Get to Know the Avalon Team: Mark Notess


In our new series "Get to Know the Avalon Team," we're providing a closer look at the individuals who are working each day to develop the Avalon Media System.


Mark Notess


Mark Notess is Head, User Experience and Digital Media Services, within the IU Bloomington Libraries at Indiana University. His primary responsibility since joining IU in 2001 has been the Variations Digital Music Library and related projects. 


Can you talk a bit about your role in the project?

I am one of two product owners, the other being Julie Rudder at Northwestern. Julie and I conspire with users to figure out what Avalon needs to be able to do. We then write user stories to encapsulate those requirements and prioritize the stories that will go into each 2-week development sprint. During the sprint we are available to the developers to answer questions and provide further detail. Beyond my product owner role, I have a few other responsibilities on the project: I manage the IU Avalon development team, provide direction for our marketing and communication efforts, and have particular interest in user experience (UX) issues.


What is a typical work week like for you?

Most of my week is consumed by keeping up with all the great work the development team is doing. In addition to attending daily stand-up meetings, I am in daily communication with my Northwestern counterpart to refine and prioritize requirements, determine when those requirements have been met, and plan future work. I am often composing several emails while updating our issue tracking system, editing a wiki page, and chatting with two or three team members, not always without getting my wires crossed! Avalon is my main responsibility, but I also am the development manager for our legacy Variations Digital Music Library, so I have to make sure that heavily used system keeps working well at IU and the dozen or so other institutions using that open source product.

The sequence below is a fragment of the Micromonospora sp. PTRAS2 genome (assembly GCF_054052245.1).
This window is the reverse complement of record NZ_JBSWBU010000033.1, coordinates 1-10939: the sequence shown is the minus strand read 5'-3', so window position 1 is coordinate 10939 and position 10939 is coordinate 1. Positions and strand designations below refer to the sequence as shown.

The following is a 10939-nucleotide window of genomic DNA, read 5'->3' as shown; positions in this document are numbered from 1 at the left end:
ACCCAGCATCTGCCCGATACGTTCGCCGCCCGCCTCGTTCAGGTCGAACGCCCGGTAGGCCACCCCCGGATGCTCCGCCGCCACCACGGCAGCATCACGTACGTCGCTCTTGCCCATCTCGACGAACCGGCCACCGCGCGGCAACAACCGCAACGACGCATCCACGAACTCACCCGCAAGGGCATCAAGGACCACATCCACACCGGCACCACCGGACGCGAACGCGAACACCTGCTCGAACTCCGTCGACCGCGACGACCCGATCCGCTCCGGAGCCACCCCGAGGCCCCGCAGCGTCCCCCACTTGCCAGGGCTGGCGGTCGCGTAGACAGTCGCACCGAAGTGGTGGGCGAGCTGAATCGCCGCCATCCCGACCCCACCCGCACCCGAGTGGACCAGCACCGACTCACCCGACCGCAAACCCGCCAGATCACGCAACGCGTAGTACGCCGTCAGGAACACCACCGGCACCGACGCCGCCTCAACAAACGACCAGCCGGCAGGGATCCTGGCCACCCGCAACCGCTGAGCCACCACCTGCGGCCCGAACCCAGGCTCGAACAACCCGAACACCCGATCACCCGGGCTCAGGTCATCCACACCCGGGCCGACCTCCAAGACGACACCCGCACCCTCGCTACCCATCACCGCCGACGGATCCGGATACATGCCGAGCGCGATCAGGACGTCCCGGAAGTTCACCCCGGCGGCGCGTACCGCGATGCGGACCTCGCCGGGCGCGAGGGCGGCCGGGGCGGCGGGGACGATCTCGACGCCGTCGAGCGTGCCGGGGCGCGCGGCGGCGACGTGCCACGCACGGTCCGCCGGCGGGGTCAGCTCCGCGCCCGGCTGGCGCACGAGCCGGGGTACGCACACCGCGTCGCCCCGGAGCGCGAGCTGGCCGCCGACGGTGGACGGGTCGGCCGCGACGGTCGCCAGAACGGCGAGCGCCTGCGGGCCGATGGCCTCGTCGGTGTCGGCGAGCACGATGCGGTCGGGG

What apps/software/gadgets can't you live without?

My iPhone makes me happy when I look at it, even if it's turned off. I also have a real digital camera—a mirrorless DSLR. I'm visually oriented, so I spend time with SmugMug, Flickr, Pinterest, and other photo-intensive destinations. Spotify is always open on my desktop, whether I'm at work or at home, but I don't do social music because no one cares what I like to listen to. Trust me on that.



When you’re not working, what can you be found doing?

My aspirational self says I can be found hiking, reading, writing, talking with friends over food, being involved at my church, and especially hanging out with family and friends. My ironical self says I'm usually putting gas in the car or playing Minecraft.